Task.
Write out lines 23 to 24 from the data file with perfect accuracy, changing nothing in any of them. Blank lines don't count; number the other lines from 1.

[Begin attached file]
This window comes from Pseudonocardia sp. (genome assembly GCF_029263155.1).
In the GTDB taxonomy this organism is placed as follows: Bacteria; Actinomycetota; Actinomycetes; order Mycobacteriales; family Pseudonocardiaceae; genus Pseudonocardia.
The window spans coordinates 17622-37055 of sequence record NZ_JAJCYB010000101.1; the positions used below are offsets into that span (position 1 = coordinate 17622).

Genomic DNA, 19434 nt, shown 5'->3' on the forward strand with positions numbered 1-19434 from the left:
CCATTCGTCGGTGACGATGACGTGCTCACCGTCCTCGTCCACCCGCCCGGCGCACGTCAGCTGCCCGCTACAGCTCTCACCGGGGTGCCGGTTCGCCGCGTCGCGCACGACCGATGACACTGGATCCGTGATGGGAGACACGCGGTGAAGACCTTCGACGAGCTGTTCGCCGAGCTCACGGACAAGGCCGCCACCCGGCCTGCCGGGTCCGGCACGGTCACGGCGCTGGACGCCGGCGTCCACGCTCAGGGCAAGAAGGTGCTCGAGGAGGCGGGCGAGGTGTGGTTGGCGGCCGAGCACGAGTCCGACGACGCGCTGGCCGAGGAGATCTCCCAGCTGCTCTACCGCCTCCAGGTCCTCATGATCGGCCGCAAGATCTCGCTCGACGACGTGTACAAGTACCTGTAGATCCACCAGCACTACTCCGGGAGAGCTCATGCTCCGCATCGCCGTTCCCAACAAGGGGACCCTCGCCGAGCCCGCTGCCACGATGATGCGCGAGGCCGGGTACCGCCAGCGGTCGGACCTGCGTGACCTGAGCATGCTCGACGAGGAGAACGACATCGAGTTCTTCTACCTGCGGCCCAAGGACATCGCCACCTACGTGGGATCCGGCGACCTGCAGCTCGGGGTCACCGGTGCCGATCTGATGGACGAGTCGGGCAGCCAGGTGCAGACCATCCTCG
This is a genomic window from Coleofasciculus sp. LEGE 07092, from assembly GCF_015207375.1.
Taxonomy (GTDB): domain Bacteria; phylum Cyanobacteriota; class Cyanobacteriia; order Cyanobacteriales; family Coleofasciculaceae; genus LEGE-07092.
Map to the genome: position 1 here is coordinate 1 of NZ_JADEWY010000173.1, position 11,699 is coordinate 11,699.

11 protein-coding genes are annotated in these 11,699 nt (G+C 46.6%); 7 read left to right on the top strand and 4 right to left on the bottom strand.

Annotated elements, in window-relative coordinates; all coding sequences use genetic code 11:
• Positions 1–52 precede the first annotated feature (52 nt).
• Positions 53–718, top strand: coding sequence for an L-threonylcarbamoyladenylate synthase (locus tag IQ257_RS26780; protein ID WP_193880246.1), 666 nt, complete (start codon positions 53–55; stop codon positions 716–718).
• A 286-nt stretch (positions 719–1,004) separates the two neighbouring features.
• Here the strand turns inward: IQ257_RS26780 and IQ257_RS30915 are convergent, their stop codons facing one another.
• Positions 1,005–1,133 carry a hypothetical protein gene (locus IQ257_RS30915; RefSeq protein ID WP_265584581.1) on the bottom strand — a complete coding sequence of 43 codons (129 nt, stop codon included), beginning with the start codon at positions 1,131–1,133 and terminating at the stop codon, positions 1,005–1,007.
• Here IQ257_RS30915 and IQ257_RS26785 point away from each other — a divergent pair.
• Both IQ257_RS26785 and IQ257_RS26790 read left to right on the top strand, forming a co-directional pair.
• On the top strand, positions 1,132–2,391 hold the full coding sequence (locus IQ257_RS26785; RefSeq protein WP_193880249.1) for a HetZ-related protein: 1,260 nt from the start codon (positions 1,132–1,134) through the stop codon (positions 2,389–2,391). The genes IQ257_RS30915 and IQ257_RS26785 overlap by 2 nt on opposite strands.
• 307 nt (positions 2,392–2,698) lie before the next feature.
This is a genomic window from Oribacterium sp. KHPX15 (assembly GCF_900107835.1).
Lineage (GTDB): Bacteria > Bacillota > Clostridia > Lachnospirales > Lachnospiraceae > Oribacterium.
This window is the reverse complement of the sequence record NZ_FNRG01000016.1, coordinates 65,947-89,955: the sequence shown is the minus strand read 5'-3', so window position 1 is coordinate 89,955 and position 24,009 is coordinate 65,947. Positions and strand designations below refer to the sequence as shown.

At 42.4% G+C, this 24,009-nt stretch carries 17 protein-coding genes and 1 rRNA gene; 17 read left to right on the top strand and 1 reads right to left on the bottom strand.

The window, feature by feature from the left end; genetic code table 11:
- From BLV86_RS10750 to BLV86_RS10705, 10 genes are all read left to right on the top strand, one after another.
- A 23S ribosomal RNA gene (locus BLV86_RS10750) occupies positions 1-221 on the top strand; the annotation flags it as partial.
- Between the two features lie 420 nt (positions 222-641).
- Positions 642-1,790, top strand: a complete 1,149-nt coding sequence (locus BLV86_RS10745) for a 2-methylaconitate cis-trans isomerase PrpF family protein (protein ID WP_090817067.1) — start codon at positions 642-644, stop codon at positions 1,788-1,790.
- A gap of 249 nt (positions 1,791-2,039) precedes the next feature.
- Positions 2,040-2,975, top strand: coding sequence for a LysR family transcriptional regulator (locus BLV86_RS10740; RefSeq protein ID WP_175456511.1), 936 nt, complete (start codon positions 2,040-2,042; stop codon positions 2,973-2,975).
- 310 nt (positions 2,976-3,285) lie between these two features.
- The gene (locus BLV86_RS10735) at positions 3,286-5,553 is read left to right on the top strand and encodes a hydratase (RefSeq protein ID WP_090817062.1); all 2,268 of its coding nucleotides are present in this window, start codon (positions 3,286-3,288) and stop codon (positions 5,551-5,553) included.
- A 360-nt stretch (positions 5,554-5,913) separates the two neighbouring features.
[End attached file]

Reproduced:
At 42.4% G+C, this 24,009-nt stretch carries 17 protein-coding genes and 1 rRNA gene; 17 read left to right on the top strand and 1 reads right to left on the bottom strand.

The window, feature by feature from the left end; genetic code table 11: